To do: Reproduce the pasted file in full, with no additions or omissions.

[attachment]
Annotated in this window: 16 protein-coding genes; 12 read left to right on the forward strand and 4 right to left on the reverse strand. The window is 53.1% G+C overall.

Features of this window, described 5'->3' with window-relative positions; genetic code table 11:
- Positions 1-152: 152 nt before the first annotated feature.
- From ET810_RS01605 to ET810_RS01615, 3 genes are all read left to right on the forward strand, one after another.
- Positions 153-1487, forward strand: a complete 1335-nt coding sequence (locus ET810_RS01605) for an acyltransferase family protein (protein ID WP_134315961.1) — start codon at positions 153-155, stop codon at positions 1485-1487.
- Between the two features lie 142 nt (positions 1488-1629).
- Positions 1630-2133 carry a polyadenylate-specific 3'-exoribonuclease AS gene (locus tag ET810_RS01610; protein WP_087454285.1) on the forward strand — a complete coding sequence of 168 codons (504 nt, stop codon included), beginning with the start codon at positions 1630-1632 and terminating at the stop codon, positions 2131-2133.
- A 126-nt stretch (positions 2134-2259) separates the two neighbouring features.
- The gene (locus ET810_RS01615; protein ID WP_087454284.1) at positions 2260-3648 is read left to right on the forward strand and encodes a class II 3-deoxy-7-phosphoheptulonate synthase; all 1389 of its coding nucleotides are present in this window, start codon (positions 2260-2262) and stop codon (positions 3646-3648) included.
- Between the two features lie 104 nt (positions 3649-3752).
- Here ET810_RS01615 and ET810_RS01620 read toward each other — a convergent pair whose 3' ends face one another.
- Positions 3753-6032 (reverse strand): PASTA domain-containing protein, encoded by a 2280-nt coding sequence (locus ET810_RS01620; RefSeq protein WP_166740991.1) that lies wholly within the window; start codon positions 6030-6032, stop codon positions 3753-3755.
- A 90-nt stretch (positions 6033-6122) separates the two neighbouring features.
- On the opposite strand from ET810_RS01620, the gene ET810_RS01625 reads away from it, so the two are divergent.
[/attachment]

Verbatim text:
Annotated in this window: 16 protein-coding genes; 12 read left to right on the forward strand and 4 right to left on the reverse strand. The window is 53.1% G+C overall.

Features of this window, described 5'->3' with window-relative positions; genetic code table 11:
- Positions 1-152: 152 nt before the first annotated feature.
- From ET810_RS01605 to ET810_RS01615, 3 genes are all read left to right on the forward strand, one after another.
- Positions 153-1487, forward strand: a complete 1335-nt coding sequence (locus ET810_RS01605) for an acyltransferase family protein (protein ID WP_134315961.1) — start codon at positions 153-155, stop codon at positions 1485-1487.
- Between the two features lie 142 nt (positions 1488-1629).
- Positions 1630-2133 carry a polyadenylate-specific 3'-exoribonuclease AS gene (locus tag ET810_RS01610; protein WP_087454285.1) on the forward strand — a complete coding sequence of 168 codons (504 nt, stop codon included), beginning with the start codon at positions 1630-1632 and terminating at the stop codon, positions 2131-2133.
- A 126-nt stretch (positions 2134-2259) separates the two neighbouring features.
- The gene (locus ET810_RS01615; protein ID WP_087454284.1) at positions 2260-3648 is read left to right on the forward strand and encodes a class II 3-deoxy-7-phosphoheptulonate synthase; all 1389 of its coding nucleotides are present in this window, start codon (positions 2260-2262) and stop codon (positions 3646-3648) included.
- Between the two features lie 104 nt (positions 3649-3752).
- Here ET810_RS01615 and ET810_RS01620 read toward each other — a convergent pair whose 3' ends face one another.
- Positions 3753-6032 (reverse strand): PASTA domain-containing protein, encoded by a 2280-nt coding sequence (locus ET810_RS01620; RefSeq protein WP_166740991.1) that lies wholly within the window; start codon positions 6030-6032, stop codon positions 3753-3755.
- A 90-nt stretch (positions 6033-6122) separates the two neighbouring features.
- On the opposite strand from ET810_RS01620, the gene ET810_RS01625 reads away from it, so the two are divergent.